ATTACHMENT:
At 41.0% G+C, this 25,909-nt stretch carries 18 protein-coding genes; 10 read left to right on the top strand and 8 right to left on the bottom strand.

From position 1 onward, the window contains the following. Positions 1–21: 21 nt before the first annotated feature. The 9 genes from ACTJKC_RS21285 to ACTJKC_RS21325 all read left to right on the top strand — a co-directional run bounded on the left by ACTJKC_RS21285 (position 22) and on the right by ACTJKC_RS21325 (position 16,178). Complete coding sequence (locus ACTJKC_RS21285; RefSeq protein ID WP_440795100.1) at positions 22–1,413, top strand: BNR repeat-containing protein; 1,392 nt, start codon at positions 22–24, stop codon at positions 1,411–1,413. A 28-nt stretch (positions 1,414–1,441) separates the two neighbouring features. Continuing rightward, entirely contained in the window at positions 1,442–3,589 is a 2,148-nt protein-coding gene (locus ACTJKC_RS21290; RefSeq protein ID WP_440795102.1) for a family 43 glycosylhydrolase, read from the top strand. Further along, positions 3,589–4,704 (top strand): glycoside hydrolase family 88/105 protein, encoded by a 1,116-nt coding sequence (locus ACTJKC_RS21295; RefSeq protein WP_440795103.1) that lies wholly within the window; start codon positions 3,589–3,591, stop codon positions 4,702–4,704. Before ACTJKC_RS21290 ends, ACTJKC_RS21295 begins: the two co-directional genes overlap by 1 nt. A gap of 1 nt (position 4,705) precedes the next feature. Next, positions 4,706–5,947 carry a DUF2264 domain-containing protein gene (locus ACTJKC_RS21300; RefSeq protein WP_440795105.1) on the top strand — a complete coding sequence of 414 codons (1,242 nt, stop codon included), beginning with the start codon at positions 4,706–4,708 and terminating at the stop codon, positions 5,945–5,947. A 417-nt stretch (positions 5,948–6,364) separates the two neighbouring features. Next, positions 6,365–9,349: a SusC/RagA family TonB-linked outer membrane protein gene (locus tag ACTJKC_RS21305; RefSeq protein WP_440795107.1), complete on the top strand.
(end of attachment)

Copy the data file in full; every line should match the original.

At 41.0% G+C, this 25,909-nt stretch carries 18 protein-coding genes; 10 read left to right on the top strand and 8 right to left on the bottom strand.

From position 1 onward, the window contains the following. Positions 1–21: 21 nt before the first annotated feature. The 9 genes from ACTJKC_RS21285 to ACTJKC_RS21325 all read left to right on the top strand — a co-directional run bounded on the left by ACTJKC_RS21285 (position 22) and on the right by ACTJKC_RS21325 (position 16,178). Complete coding sequence (locus ACTJKC_RS21285; RefSeq protein ID WP_440795100.1) at positions 22–1,413, top strand: BNR repeat-containing protein; 1,392 nt, start codon at positions 22–24, stop codon at positions 1,411–1,413. A 28-nt stretch (positions 1,414–1,441) separates the two neighbouring features. Continuing rightward, entirely contained in the window at positions 1,442–3,589 is a 2,148-nt protein-coding gene (locus ACTJKC_RS21290; RefSeq protein ID WP_440795102.1) for a family 43 glycosylhydrolase, read from the top strand. Further along, positions 3,589–4,704 (top strand): glycoside hydrolase family 88/105 protein, encoded by a 1,116-nt coding sequence (locus ACTJKC_RS21295; RefSeq protein WP_440795103.1) that lies wholly within the window; start codon positions 3,589–3,591, stop codon positions 4,702–4,704. Before ACTJKC_RS21290 ends, ACTJKC_RS21295 begins: the two co-directional genes overlap by 1 nt. A gap of 1 nt (position 4,705) precedes the next feature. Next, positions 4,706–5,947 carry a DUF2264 domain-containing protein gene (locus ACTJKC_RS21300; RefSeq protein WP_440795105.1) on the top strand — a complete coding sequence of 414 codons (1,242 nt, stop codon included), beginning with the start codon at positions 4,706–4,708 and terminating at the stop codon, positions 5,945–5,947. A 417-nt stretch (positions 5,948–6,364) separates the two neighbouring features. Next, positions 6,365–9,349: a SusC/RagA family TonB-linked outer membrane protein gene (locus tag ACTJKC_RS21305; RefSeq protein WP_440795107.1), complete on the top strand.